I’m not sure if this is global, but: here in the suburbs of [Deep Harbor + Angular Music Building], when you give a tween/teen birthday party, you get A LOAD OF RUBBISHY PRESENTS which then lie around, getting dusty and waiting to be stepped on.
You may imagine me surrounded by bottles of pink bath gel with collars of pink fur and sparkles around the neck (the bottles, not me). DSD (14) hates pink and we all shower – quickly! Bring on the regifting box and the home made presents!
I am not knocking DSD’s friends. They’re just doing what “everyone” does. But anyone who is trying to get over being consumerist would definitely get a boost looking at what kids swap for presents around here. Some of the ways we are trying to cope:
- We try not to “open presents” AT the party. That way, the nicer presents (assuming we have enough in the category already) can be regifted. Important to remember who they came from so people don’t get their own back. We have a stack of four BIG document boxes filled with brand new stuff just waiting for the right occasion (or a yard sale).
- Some of them (including DSD) are making collages for each other instead of presents. It’s great to collect a collage of pictures of you and your friends with mushy stickers like Besties 4 Ever & even original artwork if you are in the mood. (Social note: last year they were using these phrases seriously and this year they are using them ironically, while still meaning the sentiment.) Other presents that take time/care are custom MySpace layouts and photoshopped montages.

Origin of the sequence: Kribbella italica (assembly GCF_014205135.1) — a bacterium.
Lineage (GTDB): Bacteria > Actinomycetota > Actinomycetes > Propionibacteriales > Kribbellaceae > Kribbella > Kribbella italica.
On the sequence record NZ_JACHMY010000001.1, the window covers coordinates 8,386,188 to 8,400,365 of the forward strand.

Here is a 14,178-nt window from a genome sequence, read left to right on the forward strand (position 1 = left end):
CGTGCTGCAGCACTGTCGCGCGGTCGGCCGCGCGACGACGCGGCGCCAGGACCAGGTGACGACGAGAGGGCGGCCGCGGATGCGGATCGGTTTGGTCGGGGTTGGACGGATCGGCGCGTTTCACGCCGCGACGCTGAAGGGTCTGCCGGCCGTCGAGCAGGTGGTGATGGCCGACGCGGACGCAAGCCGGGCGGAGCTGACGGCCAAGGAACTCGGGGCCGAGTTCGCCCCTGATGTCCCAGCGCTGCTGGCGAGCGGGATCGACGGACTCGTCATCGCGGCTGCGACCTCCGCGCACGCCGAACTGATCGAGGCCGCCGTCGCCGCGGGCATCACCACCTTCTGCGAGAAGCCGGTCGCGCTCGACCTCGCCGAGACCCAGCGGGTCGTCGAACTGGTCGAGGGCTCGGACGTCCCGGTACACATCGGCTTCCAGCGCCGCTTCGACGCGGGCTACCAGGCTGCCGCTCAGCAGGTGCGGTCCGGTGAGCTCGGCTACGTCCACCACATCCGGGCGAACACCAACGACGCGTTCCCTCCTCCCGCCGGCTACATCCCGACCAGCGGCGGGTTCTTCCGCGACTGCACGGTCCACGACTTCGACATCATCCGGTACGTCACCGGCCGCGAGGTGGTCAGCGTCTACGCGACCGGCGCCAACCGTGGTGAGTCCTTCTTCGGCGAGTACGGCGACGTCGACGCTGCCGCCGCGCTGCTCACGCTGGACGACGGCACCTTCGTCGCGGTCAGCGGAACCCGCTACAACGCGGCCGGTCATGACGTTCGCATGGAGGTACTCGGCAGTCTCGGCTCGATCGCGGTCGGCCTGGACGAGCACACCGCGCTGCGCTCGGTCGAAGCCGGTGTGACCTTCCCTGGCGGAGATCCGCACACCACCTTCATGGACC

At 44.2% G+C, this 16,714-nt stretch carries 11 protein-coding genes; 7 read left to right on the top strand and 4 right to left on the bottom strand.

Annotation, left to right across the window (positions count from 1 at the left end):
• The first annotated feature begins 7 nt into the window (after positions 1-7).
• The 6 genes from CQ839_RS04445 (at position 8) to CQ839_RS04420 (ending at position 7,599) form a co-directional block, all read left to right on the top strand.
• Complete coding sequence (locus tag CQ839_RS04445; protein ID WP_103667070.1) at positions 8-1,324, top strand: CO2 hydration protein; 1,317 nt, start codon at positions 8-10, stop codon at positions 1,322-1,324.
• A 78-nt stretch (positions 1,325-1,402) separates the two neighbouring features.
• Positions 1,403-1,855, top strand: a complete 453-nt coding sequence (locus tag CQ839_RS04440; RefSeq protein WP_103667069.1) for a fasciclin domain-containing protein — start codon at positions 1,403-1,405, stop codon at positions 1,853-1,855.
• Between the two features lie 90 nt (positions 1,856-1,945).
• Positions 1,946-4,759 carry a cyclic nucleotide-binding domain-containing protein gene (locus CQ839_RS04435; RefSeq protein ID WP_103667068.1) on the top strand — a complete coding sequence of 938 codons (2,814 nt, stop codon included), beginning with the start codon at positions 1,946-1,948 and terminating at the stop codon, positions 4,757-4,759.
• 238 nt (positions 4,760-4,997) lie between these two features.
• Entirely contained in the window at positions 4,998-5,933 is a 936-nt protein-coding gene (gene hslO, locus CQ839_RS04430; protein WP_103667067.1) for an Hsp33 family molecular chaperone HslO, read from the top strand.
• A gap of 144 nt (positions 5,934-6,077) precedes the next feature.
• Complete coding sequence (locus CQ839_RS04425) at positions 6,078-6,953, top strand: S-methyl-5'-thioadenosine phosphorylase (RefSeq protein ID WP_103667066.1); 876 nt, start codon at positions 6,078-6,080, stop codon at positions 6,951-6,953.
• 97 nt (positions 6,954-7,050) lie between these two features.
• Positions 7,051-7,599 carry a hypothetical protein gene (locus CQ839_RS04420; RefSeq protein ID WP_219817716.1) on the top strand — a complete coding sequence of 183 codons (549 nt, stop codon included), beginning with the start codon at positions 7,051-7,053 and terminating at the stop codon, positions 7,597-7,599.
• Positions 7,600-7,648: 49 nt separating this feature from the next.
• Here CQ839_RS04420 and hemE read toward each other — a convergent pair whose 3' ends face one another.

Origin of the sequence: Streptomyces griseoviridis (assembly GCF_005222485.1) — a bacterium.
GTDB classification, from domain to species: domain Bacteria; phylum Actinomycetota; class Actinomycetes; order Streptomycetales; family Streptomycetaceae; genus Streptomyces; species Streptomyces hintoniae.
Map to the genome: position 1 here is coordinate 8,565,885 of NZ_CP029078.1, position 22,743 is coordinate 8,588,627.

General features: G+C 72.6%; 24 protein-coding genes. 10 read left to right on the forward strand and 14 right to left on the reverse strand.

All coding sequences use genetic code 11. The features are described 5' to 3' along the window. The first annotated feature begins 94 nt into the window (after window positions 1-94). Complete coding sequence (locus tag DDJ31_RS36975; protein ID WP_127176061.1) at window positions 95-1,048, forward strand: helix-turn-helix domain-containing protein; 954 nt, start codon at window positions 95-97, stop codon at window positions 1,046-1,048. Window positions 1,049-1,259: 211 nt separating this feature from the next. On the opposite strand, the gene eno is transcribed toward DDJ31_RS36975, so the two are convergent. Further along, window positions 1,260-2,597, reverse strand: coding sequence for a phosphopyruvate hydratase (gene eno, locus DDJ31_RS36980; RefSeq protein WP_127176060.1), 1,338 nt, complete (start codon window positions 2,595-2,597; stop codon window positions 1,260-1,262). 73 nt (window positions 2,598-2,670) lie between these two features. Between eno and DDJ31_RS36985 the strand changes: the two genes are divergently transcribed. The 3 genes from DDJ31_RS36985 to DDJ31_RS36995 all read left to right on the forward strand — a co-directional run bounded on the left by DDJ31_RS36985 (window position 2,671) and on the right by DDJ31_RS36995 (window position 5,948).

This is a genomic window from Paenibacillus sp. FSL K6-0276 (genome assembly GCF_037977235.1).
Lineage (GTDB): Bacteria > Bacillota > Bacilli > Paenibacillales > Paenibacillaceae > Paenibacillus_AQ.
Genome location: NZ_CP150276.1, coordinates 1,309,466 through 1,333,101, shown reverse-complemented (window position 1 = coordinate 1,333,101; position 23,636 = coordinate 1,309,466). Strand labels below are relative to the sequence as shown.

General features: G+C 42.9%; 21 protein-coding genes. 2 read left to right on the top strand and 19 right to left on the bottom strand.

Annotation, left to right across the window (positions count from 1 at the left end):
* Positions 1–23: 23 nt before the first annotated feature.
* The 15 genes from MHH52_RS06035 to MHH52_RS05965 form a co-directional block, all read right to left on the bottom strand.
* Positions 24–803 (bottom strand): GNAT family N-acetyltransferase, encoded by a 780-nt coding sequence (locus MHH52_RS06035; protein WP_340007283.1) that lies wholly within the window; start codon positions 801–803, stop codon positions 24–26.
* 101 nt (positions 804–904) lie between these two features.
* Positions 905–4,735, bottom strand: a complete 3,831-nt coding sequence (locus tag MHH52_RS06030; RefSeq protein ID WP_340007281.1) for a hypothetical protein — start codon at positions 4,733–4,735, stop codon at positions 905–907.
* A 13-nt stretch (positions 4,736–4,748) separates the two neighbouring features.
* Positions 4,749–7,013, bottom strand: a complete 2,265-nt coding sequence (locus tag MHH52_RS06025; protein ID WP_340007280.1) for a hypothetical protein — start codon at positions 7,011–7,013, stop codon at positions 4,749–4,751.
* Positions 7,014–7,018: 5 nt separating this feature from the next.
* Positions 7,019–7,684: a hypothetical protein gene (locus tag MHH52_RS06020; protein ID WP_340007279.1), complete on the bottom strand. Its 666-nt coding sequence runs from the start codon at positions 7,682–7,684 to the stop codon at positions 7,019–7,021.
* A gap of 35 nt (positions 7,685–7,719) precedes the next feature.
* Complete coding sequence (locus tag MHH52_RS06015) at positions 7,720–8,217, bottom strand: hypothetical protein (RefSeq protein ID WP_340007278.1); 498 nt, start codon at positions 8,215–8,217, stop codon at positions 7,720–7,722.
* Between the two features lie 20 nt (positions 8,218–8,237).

- They’re also being smart in some cases by talking beforehand and deciding to get group presents, either pooled money or some one thing the girl really wants.
Here’s an older Salon article on a related topic (K Mieszkowski interviews P Paul):
What is your advice to parents who want to avoid being suckered?
At the most basic level reuse, recycle, repurpose. The average American child gets 70 new toys a year. That is just so far beyond what is necessary. Most child gear, toys, books are a lot cheaper, relatively speaking, than they were decades ago. In the aggregate it ends up being a lot more expensive, because we’re buying a lot more of it, but kids just don’t need that many toys. Kids lose out when things become less special.
Actually I think we’re just ahead of economic shocks (and more expensive transport) that will make this topic seem quaint and academic – very soon. (I started writing this in March. Should have posted it then!) Nevertheless, advice or anecdotes welcome!